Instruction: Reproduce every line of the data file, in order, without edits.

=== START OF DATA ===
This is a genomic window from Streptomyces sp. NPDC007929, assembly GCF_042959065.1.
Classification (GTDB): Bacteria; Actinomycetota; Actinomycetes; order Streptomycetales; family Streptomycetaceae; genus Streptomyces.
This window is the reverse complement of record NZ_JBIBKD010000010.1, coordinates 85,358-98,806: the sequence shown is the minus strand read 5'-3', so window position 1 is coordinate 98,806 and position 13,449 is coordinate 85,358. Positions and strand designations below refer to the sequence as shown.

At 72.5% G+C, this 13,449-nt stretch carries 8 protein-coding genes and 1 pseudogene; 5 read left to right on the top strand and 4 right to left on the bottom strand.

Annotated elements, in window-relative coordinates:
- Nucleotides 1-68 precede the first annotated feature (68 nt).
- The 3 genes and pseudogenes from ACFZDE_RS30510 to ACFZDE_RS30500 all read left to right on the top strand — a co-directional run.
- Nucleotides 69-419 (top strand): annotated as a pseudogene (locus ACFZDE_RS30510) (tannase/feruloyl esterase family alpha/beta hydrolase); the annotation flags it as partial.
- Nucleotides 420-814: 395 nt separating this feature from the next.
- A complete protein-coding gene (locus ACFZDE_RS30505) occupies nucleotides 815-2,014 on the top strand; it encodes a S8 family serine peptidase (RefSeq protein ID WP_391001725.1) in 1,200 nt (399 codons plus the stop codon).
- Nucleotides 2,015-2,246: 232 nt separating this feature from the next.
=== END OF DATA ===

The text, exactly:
This is a genomic window from Streptomyces sp. NPDC007929, assembly GCF_042959065.1.
Classification (GTDB): Bacteria; Actinomycetota; Actinomycetes; order Streptomycetales; family Streptomycetaceae; genus Streptomyces.
This window is the reverse complement of record NZ_JBIBKD010000010.1, coordinates 85,358-98,806: the sequence shown is the minus strand read 5'-3', so window position 1 is coordinate 98,806 and position 13,449 is coordinate 85,358. Positions and strand designations below refer to the sequence as shown.

At 72.5% G+C, this 13,449-nt stretch carries 8 protein-coding genes and 1 pseudogene; 5 read left to right on the top strand and 4 right to left on the bottom strand.

Annotated elements, in window-relative coordinates:
- Nucleotides 1-68 precede the first annotated feature (68 nt).
- The 3 genes and pseudogenes from ACFZDE_RS30510 to ACFZDE_RS30500 all read left to right on the top strand — a co-directional run.
- Nucleotides 69-419 (top strand): annotated as a pseudogene (locus ACFZDE_RS30510) (tannase/feruloyl esterase family alpha/beta hydrolase); the annotation flags it as partial.
- Nucleotides 420-814: 395 nt separating this feature from the next.
- A complete protein-coding gene (locus ACFZDE_RS30505) occupies nucleotides 815-2,014 on the top strand; it encodes a S8 family serine peptidase (RefSeq protein ID WP_391001725.1) in 1,200 nt (399 codons plus the stop codon).
- Nucleotides 2,015-2,246: 232 nt separating this feature from the next.